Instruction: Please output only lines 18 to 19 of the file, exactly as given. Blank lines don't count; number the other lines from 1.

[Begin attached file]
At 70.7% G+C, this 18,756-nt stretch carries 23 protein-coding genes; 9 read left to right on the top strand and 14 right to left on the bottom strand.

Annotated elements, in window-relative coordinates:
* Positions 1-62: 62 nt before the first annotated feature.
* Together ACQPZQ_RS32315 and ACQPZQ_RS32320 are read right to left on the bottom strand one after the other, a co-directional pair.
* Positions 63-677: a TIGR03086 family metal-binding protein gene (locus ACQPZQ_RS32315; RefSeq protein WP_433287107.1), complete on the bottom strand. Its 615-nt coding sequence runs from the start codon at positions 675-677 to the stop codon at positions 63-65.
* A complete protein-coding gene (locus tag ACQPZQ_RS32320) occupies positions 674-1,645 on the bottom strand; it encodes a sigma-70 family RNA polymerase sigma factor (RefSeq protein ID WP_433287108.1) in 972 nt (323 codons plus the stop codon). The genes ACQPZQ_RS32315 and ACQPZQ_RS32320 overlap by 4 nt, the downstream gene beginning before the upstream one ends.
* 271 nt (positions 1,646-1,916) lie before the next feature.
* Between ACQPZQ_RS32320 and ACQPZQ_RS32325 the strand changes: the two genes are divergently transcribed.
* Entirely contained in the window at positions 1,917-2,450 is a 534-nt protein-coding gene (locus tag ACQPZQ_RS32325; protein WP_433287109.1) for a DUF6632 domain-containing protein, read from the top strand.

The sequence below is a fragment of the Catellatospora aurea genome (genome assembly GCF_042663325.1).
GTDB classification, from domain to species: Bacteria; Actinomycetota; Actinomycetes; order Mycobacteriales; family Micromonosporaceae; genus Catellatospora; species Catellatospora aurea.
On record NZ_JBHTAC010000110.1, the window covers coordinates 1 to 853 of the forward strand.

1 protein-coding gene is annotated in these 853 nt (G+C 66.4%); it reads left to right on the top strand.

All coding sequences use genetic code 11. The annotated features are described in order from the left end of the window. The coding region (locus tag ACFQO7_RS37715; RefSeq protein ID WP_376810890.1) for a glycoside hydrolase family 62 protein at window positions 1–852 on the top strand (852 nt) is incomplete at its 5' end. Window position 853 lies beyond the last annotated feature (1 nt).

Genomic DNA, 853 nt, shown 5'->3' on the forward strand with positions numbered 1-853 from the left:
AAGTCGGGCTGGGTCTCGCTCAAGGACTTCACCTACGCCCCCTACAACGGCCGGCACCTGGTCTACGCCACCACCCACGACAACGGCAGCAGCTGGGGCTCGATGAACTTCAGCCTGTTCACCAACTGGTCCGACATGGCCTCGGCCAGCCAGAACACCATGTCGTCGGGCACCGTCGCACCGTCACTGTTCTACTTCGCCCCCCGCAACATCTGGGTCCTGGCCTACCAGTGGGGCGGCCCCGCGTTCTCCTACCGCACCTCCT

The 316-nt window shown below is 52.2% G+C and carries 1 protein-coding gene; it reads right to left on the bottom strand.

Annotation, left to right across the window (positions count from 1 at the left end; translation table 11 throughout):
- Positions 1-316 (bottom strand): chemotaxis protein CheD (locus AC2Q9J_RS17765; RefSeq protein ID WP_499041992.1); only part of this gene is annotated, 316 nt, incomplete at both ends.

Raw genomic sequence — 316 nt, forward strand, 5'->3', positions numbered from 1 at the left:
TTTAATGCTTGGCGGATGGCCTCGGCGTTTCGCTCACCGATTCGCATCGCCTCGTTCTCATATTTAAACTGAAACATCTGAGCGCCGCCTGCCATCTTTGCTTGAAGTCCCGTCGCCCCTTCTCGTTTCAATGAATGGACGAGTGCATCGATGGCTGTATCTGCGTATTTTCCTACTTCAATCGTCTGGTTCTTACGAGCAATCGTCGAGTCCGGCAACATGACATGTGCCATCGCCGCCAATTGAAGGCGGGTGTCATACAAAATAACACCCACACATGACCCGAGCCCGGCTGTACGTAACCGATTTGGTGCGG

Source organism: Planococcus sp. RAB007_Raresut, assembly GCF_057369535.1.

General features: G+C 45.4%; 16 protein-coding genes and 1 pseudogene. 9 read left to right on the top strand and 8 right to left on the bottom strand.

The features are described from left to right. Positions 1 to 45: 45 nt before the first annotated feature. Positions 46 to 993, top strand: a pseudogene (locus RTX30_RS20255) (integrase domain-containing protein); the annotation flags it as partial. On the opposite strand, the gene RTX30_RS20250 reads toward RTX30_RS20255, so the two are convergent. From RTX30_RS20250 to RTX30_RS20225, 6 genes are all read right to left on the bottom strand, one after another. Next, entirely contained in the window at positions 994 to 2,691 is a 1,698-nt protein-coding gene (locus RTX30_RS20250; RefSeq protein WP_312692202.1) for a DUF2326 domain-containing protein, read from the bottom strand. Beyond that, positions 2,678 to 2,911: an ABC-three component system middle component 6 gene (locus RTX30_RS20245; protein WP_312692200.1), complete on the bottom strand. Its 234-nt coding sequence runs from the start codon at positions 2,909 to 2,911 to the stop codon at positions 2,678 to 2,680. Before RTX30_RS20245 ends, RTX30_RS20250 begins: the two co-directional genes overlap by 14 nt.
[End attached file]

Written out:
Annotation, left to right across the window (positions count from 1 at the left end; translation table 11 throughout):
- Positions 1-316 (bottom strand): chemotaxis protein CheD (locus AC2Q9J_RS17765; RefSeq protein ID WP_499041992.1); only part of this gene is annotated, 316 nt, incomplete at both ends.